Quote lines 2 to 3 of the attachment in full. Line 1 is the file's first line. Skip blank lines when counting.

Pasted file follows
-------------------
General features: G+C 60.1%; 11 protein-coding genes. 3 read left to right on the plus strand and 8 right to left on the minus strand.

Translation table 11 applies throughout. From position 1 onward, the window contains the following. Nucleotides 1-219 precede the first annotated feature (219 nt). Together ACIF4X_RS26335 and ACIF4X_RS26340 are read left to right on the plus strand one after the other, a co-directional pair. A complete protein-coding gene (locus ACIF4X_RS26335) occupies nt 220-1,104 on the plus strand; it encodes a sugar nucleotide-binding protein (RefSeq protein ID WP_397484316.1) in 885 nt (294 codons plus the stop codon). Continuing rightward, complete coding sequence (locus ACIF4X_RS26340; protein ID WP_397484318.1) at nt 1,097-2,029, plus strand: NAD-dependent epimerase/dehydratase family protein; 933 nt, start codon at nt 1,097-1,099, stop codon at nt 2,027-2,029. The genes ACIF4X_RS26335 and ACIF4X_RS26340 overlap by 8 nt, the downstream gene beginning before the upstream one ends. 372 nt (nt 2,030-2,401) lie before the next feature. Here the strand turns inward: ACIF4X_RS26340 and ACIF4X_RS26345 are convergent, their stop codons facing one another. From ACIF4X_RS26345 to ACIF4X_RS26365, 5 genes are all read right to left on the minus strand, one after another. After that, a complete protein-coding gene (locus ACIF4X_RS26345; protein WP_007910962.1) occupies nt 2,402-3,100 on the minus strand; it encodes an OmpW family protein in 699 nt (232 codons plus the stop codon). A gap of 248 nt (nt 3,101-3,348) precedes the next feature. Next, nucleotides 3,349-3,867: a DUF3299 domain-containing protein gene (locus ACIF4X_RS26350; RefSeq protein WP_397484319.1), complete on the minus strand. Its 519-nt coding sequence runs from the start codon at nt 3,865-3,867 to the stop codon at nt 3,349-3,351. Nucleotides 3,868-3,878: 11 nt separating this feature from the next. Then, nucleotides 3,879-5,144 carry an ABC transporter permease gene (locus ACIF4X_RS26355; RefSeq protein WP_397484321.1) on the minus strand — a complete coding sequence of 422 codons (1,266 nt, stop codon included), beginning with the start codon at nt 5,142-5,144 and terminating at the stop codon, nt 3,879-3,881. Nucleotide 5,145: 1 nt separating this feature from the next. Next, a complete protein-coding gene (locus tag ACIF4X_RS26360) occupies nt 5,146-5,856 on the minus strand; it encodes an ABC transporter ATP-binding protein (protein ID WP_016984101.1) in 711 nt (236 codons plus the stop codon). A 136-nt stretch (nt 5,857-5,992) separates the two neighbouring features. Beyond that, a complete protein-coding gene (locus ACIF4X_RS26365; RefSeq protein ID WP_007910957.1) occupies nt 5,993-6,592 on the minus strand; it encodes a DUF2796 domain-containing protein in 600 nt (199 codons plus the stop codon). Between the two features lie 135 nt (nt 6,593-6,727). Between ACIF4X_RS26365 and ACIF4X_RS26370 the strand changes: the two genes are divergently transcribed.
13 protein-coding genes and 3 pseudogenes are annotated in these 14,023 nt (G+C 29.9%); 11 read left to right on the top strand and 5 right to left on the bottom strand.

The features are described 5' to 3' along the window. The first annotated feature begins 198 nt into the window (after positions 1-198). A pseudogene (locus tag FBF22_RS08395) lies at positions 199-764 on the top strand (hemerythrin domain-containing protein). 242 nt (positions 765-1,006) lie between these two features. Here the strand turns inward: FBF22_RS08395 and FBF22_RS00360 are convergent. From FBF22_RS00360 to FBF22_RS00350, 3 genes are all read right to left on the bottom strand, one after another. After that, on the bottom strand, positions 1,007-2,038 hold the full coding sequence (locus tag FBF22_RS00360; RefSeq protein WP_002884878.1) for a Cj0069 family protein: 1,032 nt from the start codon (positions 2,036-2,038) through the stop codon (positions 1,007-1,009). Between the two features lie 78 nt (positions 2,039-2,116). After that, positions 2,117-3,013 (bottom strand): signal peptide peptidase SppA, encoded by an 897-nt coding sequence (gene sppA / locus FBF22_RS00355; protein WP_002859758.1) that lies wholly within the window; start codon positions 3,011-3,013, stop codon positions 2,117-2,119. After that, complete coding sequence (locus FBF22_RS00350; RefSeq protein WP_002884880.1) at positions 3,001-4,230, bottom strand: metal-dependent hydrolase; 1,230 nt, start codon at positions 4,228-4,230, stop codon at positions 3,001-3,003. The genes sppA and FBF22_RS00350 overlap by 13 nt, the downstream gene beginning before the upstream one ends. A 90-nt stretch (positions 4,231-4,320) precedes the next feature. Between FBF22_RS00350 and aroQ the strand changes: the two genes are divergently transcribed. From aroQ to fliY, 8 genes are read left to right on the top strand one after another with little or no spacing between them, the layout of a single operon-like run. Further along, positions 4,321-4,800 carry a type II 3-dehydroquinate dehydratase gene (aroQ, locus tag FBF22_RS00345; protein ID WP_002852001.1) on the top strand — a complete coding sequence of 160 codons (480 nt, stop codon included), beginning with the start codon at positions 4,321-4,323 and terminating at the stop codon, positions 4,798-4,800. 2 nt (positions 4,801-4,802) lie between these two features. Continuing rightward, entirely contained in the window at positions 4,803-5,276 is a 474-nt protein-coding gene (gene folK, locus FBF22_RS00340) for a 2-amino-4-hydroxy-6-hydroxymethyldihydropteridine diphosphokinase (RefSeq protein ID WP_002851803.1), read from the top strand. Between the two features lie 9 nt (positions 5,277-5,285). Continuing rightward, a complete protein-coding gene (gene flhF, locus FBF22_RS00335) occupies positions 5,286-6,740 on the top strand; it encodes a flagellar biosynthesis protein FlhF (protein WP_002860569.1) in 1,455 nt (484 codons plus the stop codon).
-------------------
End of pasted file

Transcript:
Translation table 11 applies throughout. From position 1 onward, the window contains the following. Nucleotides 1-219 precede the first annotated feature (219 nt). Together ACIF4X_RS26335 and ACIF4X_RS26340 are read left to right on the plus strand one after the other, a co-directional pair. A complete protein-coding gene (locus ACIF4X_RS26335) occupies nt 220-1,104 on the plus strand; it encodes a sugar nucleotide-binding protein (RefSeq protein ID WP_397484316.1) in 885 nt (294 codons plus the stop codon). Continuing rightward, complete coding sequence (locus ACIF4X_RS26340; protein ID WP_397484318.1) at nt 1,097-2,029, plus strand: NAD-dependent epimerase/dehydratase family protein; 933 nt, start codon at nt 1,097-1,099, stop codon at nt 2,027-2,029. The genes ACIF4X_RS26335 and ACIF4X_RS26340 overlap by 8 nt, the downstream gene beginning before the upstream one ends. 372 nt (nt 2,030-2,401) lie before the next feature. Here the strand turns inward: ACIF4X_RS26340 and ACIF4X_RS26345 are convergent, their stop codons facing one another. From ACIF4X_RS26345 to ACIF4X_RS26365, 5 genes are all read right to left on the minus strand, one after another. After that, a complete protein-coding gene (locus ACIF4X_RS26345; protein WP_007910962.1) occupies nt 2,402-3,100 on the minus strand; it encodes an OmpW family protein in 699 nt (232 codons plus the stop codon). A gap of 248 nt (nt 3,101-3,348) precedes the next feature. Next, nucleotides 3,349-3,867: a DUF3299 domain-containing protein gene (locus ACIF4X_RS26350; RefSeq protein WP_397484319.1), complete on the minus strand. Its 519-nt coding sequence runs from the start codon at nt 3,865-3,867 to the stop codon at nt 3,349-3,351. Nucleotides 3,868-3,878: 11 nt separating this feature from the next. Then, nucleotides 3,879-5,144 carry an ABC transporter permease gene (locus ACIF4X_RS26355; RefSeq protein WP_397484321.1) on the minus strand — a complete coding sequence of 422 codons (1,266 nt, stop codon included), beginning with the start codon at nt 5,142-5,144 and terminating at the stop codon, nt 3,879-3,881. Nucleotide 5,145: 1 nt separating this feature from the next. Next, a complete protein-coding gene (locus tag ACIF4X_RS26360) occupies nt 5,146-5,856 on the minus strand; it encodes an ABC transporter ATP-binding protein (protein ID WP_016984101.1) in 711 nt (236 codons plus the stop codon). A 136-nt stretch (nt 5,857-5,992) separates the two neighbouring features. Beyond that, a complete protein-coding gene (locus ACIF4X_RS26365; RefSeq protein ID WP_007910957.1) occupies nt 5,993-6,592 on the minus strand; it encodes a DUF2796 domain-containing protein in 600 nt (199 codons plus the stop codon). Between the two features lie 135 nt (nt 6,593-6,727). Between ACIF4X_RS26365 and ACIF4X_RS26370 the strand changes: the two genes are divergently transcribed.
13 protein-coding genes and 3 pseudogenes are annotated in these 14,023 nt (G+C 29.9%); 11 read left to right on the top strand and 5 right to left on the bottom strand.